Long runs average Heart rate/max and how much vert

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  • #65168
    Adam Custer
    Participant

    Hi

    I have a 2 questions and they have probably been answered before…
    Question 1: When i do my long runs in Z1/Z2, should i aim for my average heart rate to fall into this category or should i have my AeT be my maximum? I am talking about 3.5-6hr mountain runs on technical trail mixed with some roads to link up mountains. I would say on the uphill i focus to stay at my AeT max and wavering around +/-5bpm the Aet. Downhills are easy to maintain Z1 and then roads with flats/easy uphills is wavering at Z1/Z2. Sometimes in the first hours of a long run on the uphills i zone out in a dream and go into a higher pace that and can be just under my anaerobic Threshold. At the end of the long training run i look at my stats and my average hr will be below my AeT but my max for the run could of dipped +12bpm over my AeT. Is it recommended that my max heart rate on such a run to stay low and not even venture into this territory? or is this something i should save for the later intense weeks and not in base weeks? Any experience with this?

    — As a side note i have not done a Aet test to determine it precisely i am just going off of what i feel i can maintain over a long period of time based off of the last 3 years of training —

    Question 2: I have set up a rough training plan that i based from the Training for the uphill athlete book, set up for a 75km run with 5600m vert. I am not sure if i understand correctly but I am struggling to fit vertical increase to meet this run which is in 13 weeks from now. The distance part i feel is easy to do a gradual training for but throwing in the vertical here is tricky and i feel its quite difficult to increase the vert and distance the same time as i have set up my plan without risking injury? My last base week was 55km and 2900vert, which i felt quite good with and from how i have worked it out to be in good shape for the run the last 4 weeks of intense before i taper i am up to 85-105km in distance with 4-5000 vert per week. I have it as a gradual process but from my feelings i am not sure if this is realistic, maybe less distance with the aproximate vert? I am on the 4th week of my training plan (rest week) and i am kinda self evaluating the reality here and would like some help/criticism.

    Quick background on my self : I do a lot of ice/alpine/everything else climbing, rando skiing, general fitness and running in the mountains over the ‘off season’. I have done a race last year 45km 3500vert and several private mountain run goals also around 30km and 3000vert and a couple years ago a 45km 2000 vert race. I race for myself to push my fitness up for the type of climbing i enjoy most. I really have a lot of fun covering this much distance in the mountains and want to be better physically and mentally.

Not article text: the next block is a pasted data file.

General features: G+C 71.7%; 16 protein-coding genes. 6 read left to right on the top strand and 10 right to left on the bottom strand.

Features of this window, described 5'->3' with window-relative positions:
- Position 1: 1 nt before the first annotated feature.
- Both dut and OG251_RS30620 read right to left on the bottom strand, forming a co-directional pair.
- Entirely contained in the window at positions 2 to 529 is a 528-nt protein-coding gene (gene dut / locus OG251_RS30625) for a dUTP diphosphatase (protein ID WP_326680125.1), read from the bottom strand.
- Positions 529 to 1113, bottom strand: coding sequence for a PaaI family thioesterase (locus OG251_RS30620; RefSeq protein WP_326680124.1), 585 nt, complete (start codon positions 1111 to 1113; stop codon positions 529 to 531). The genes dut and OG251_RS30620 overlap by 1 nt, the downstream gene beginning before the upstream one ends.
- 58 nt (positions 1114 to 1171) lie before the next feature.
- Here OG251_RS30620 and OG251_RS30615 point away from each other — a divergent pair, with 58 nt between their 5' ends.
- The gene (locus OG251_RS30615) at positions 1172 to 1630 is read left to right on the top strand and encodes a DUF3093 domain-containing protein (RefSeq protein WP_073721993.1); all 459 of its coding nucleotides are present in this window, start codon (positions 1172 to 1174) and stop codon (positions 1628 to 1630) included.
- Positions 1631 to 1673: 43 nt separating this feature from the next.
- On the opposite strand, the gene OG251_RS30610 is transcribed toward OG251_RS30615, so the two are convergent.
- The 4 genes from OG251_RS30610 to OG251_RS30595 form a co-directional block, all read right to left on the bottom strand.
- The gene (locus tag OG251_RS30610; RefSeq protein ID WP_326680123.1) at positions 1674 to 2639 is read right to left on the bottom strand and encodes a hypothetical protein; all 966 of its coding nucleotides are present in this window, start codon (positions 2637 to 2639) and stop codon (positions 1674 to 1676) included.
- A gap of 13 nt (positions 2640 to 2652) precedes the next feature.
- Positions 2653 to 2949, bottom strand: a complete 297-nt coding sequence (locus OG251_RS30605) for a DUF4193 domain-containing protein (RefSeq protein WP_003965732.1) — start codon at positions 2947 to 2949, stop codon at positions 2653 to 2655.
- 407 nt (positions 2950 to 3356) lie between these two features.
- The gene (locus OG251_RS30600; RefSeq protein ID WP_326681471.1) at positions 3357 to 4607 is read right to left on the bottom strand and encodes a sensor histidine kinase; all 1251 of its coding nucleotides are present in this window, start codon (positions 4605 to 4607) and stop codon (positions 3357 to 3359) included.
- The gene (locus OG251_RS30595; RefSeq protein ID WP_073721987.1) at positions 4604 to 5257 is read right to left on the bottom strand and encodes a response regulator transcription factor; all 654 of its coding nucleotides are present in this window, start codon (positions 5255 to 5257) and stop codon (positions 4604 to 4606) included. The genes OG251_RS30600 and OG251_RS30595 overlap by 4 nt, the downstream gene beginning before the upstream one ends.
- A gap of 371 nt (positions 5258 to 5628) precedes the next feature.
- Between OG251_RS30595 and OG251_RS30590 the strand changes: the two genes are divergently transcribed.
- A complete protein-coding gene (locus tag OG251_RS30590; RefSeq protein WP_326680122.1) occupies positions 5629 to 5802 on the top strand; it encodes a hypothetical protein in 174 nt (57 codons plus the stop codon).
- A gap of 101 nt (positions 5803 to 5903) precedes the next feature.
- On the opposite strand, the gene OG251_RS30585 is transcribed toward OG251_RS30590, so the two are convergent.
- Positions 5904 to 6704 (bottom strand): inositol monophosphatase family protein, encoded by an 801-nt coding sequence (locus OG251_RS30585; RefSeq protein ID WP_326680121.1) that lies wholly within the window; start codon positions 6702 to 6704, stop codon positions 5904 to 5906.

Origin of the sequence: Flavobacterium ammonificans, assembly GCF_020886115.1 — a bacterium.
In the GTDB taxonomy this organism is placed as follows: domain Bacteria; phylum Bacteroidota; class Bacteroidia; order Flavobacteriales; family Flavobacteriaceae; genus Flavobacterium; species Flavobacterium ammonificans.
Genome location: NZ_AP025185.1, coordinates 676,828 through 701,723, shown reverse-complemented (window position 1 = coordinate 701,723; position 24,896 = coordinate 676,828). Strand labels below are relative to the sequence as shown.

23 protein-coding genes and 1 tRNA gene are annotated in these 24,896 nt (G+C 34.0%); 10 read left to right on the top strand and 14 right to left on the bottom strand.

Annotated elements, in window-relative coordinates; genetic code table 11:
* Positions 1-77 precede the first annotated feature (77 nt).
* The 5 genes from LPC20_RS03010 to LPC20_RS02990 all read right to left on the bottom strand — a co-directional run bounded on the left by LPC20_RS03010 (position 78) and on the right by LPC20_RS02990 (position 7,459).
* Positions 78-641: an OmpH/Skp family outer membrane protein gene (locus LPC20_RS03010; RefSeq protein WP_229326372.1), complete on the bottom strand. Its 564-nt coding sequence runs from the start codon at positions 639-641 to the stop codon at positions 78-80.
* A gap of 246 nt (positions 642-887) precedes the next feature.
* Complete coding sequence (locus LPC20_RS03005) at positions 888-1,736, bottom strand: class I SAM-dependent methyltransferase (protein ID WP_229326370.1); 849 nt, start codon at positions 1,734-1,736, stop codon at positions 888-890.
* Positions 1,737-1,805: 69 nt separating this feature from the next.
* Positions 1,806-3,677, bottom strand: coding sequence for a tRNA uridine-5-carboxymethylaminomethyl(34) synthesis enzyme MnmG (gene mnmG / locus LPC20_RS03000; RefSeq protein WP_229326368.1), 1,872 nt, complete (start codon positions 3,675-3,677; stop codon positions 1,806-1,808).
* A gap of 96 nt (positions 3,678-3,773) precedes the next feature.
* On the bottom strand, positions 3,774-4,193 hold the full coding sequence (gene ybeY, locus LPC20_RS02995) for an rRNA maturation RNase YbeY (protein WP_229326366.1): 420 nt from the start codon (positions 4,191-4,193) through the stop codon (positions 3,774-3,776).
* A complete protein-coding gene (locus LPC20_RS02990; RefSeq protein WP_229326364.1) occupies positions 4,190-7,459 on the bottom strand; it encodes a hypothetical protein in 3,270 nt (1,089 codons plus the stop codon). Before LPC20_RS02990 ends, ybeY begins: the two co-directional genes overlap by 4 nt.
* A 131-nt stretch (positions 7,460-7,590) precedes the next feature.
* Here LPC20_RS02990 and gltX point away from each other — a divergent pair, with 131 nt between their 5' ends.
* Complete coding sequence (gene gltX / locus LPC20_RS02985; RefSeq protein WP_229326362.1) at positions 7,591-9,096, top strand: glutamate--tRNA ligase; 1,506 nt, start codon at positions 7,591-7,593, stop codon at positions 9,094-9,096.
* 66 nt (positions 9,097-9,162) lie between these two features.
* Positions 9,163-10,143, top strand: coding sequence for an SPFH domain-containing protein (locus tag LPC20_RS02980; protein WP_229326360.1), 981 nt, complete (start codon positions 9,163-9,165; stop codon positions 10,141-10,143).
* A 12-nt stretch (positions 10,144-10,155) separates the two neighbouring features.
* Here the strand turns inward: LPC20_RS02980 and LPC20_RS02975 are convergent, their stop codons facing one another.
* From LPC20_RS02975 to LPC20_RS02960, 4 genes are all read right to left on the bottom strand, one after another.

Posted In: Mountain Running

  • Keymaster
    Scott Johnston on #65310

    Adam:

    Thanks for writing in with your questions.

    I hope these answers are helpful.

    Your first question. It will most beneficial for your aerobic development if you stay in the aerobic training heart rate zones as much as possible. You can do this by testing like we recommend or by checking to see if you can speak in full sentences.

    Second question: Your event with 5600m in 75km is an average grade of 27% on the (up) climbs if the course starts and finishes at the same elevation. This is a similar grade as the Hardrock 100mile event.

    When you increase the distance during your training in the mountains you also increase the vertical. They go hand in hand. However, if you have concerns about handling this training load, by all means do not force yourself to stay with the plan. Something I talk about a lot is: DO NOT BECOME A SLAVE TO THE PLAN. The plan is at best, a good guess at what can work sometime out in the future. It is a suggestion not an order. All training plans get adjusted based on the athlete’s feeling form day to day. I have coached many very high level athletes and my main job is not laying the plan but adjusting the plan, often on a daily basis. This even when I am contact with the athlete every day. So, now you are your own coach and you are wise to listen to your own feelings and adjust accordingly.